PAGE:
Illinois State Prisons Must Overhaul Medical Care For Transgender Prisoners, Judge Rules | St. Louis Public Radio

Illinois State Prisons Must Overhaul Medical Care For Transgender Prisoners, Judge Rules

Dec 20, 2019

A federal judge has ordered Illinois state prisons to immediately overhaul their policies for providing medical care to transgender inmates. 

Currently, according to the ruling, the Illinois Department of Corrections allows unqualified medical professionals to treat transgender patients; it also deprives them of medically necessary medications and accommodations. Prisoners named in the lawsuit testified that these practices jeopardized their health and drove them to harm themselves and attempt suicide. 

The ruling, handed down Thursday, requires the department to update its policies to be consistent with internationally accepted standards of care for medically treating gender dysphoria. 

The ruling, a preliminary injunction, is part of a class action lawsuit brought by five transgender prisoners. The suit alleges that the department’s medical staff denied them adequate treatment for gender dysphoria and violated their constitutional rights. 

American Civil Liberties Union of Illinois attorney Ghirlandi Guidetti said the ruling is a significant victory.

“The judge has recognized an incredible lack of expertise when it comes to treating gender dysphoria in the prison population,” said Guidetti, who is one of the lawyers representing the prisoners. “And that as a result of that, that our clients have suffered incredibly, they continue to suffer.” 

The injunction doesn’t end the debate over whether the department violated inmates’ rights.

The lawsuit is ongoing, and the case does not yet have a trial date. A preliminary injunction is only granted to prevent irreparable harm during a trial and when it’s likely that the parties requesting the injunction could win. 

U.S. District Judge Nancy Rosenstengel wrote that the department’s policies are actively causing harm to prisoners. She described “serious deficiencies” in medical care.

“There is evidence that IDOC denies and delays the diagnosis and treatment of gender dysphoria without a medical basis,” she wrote.

The department declined to comment for this story. 

One woman named in the suit, Sora Kuykendall, said in court that every time the department denied her requests for treatment, her mental health suffered.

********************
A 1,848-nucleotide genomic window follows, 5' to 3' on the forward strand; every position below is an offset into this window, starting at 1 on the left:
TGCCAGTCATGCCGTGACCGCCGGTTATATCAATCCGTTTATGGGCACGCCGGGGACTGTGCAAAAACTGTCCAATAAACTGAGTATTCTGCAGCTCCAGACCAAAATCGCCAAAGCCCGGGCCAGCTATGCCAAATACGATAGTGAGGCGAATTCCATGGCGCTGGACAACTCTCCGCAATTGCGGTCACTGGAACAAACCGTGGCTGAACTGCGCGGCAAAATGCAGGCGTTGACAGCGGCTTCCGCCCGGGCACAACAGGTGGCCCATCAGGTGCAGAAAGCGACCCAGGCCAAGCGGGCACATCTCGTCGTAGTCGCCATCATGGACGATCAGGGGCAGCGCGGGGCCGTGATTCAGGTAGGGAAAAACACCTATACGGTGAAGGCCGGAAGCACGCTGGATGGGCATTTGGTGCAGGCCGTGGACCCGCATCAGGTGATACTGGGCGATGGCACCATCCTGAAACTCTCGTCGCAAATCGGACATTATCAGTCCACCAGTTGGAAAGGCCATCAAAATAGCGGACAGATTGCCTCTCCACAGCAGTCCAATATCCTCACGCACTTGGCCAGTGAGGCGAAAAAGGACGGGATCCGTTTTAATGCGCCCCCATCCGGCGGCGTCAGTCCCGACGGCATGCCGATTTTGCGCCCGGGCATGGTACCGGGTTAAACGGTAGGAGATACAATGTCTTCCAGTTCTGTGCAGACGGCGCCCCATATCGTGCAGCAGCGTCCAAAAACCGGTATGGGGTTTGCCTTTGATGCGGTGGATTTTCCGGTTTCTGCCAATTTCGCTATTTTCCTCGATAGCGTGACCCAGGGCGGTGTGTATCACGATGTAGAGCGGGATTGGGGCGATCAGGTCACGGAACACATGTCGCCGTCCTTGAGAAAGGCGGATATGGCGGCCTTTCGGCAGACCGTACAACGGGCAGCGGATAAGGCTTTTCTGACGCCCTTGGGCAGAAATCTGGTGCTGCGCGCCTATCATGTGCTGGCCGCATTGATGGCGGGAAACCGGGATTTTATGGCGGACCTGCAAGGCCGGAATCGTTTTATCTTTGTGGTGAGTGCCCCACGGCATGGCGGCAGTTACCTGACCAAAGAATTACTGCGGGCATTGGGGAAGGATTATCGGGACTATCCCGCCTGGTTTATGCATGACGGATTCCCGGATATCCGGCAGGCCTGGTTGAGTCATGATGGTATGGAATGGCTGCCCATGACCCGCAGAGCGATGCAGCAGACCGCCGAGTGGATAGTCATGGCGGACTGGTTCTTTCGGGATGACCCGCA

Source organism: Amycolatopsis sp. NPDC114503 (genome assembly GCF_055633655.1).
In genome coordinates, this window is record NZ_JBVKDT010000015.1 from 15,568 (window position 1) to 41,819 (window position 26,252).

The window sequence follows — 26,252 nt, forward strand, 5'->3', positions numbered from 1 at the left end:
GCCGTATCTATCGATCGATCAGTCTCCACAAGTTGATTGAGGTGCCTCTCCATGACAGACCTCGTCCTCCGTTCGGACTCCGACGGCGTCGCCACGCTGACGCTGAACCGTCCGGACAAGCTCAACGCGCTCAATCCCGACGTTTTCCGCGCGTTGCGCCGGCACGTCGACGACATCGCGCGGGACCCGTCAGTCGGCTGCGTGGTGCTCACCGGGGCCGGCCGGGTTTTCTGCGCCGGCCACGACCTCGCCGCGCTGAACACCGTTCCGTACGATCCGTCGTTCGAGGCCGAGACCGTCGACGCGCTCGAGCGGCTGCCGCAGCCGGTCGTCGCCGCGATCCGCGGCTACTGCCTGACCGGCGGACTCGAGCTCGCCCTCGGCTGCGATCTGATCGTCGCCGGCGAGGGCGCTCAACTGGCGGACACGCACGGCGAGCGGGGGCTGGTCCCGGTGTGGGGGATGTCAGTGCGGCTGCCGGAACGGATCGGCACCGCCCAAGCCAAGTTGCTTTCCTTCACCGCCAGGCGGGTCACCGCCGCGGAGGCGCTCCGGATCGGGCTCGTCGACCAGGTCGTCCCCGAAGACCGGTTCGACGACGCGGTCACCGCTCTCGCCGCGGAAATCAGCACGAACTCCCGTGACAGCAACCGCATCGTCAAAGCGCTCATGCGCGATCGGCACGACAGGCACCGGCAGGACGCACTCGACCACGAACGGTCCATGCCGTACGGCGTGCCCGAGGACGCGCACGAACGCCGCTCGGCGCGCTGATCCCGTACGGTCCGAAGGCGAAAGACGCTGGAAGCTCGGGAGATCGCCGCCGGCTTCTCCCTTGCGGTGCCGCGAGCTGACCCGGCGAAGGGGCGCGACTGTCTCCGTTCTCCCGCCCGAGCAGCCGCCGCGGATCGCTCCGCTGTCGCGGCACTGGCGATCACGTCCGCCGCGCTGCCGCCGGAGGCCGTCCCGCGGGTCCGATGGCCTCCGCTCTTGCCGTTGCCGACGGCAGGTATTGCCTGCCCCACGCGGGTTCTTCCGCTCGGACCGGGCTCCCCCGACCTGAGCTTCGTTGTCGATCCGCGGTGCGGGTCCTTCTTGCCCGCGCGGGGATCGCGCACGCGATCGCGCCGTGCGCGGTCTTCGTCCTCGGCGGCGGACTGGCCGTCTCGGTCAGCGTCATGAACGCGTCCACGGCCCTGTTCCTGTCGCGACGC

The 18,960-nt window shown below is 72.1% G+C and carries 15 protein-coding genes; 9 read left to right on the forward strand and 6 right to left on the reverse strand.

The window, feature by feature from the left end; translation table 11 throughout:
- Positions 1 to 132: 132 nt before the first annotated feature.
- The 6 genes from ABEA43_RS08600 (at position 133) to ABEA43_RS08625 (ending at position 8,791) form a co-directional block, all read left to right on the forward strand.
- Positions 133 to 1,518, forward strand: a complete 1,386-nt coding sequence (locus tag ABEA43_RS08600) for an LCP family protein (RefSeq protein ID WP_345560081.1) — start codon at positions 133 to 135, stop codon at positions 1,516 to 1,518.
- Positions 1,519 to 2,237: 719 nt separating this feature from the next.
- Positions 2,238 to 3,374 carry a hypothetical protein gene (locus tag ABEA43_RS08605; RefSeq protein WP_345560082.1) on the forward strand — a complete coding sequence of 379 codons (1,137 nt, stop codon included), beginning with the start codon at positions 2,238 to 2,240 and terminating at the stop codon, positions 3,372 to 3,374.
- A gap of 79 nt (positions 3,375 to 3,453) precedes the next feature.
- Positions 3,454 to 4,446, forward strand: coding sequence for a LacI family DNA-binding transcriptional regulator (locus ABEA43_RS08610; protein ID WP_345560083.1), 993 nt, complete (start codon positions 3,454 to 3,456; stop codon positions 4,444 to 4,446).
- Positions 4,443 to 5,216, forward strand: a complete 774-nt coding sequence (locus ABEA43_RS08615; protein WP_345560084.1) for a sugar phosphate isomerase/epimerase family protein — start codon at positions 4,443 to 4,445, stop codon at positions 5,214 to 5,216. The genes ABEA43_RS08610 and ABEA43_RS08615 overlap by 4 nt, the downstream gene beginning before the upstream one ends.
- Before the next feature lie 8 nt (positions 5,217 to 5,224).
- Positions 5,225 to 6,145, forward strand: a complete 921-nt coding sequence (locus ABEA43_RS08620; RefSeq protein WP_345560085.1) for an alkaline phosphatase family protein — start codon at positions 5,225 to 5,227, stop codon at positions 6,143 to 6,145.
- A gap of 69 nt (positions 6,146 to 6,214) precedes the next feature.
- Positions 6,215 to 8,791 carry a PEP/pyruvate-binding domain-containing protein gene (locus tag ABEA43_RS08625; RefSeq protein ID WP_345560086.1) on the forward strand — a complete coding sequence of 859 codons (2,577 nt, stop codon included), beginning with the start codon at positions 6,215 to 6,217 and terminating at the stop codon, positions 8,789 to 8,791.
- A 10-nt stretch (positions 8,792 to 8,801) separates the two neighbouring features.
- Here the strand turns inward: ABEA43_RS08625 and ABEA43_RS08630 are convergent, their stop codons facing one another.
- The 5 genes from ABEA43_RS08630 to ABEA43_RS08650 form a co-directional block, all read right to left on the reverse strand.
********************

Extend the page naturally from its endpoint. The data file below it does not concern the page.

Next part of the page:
“I feel myself slipping into a deeper depression. I am struggling with constant thoughts of self-harm,” she said.

Medical experts also said in court that the department failed to correctly monitor blood levels for 90% of inmates who were prescribed hormone treatment. That left them them susceptible to complications that can include heart arrhythmias, kidney failure, blindness and death. 

The ruling orders the department to make the following changes:

  • Stop policies that allow a committee of unqualified professionals to make medical decisions regarding gender dysphoria.
  • Start ensuring that qualified medical professionals develop care plans for transgender patients.
  • Stop denying or delaying hormone therapy for non-medical reasons.
  • Start providing hormone therapy on a timely basis and monitor it regularly.
  • Stop depriving prisoners of social transition tools, which include clothing, hygiene products and housing assignments consistent with gender identity.
  • Develop new procedures for treating patients that abide by the World Professional Association for Transgender Health’s Standards of Care.
  • Allow inmates to obtain evaluations for gender dysphoria.
  • Develop a policy to ease social transition, including ceasing cross-gender strip searches.
  • Train staff on issues related to transgender inmates, including the effects of misgendering and harassment.

Rosenstengel’s ruling notes that no department representative attended the hearing. She wrote that the court is concerned that the department is not taking the allegations seriously, so she ordered all of the employees named in the suit to read the full transcript of the hearings before Jan. 6.

The department has until Jan. 22 to provide a plan for how it will change medical care for transgender prisoners. 

Guidetti said that he hopes the department will immediately implement smaller changes, such as providing hormone therapy to prisoners diagnosed with gender dysphoria. Other changes, such as moving transgender prisoners to facilities that match their gender identity, could take longer, he said.

“There are certainly steps that IDOC can take right away, and we hope that they will take that responsibility seriously in light of this order that shows that people are suffering,” Guidetti said.

Read the judge's opinion:

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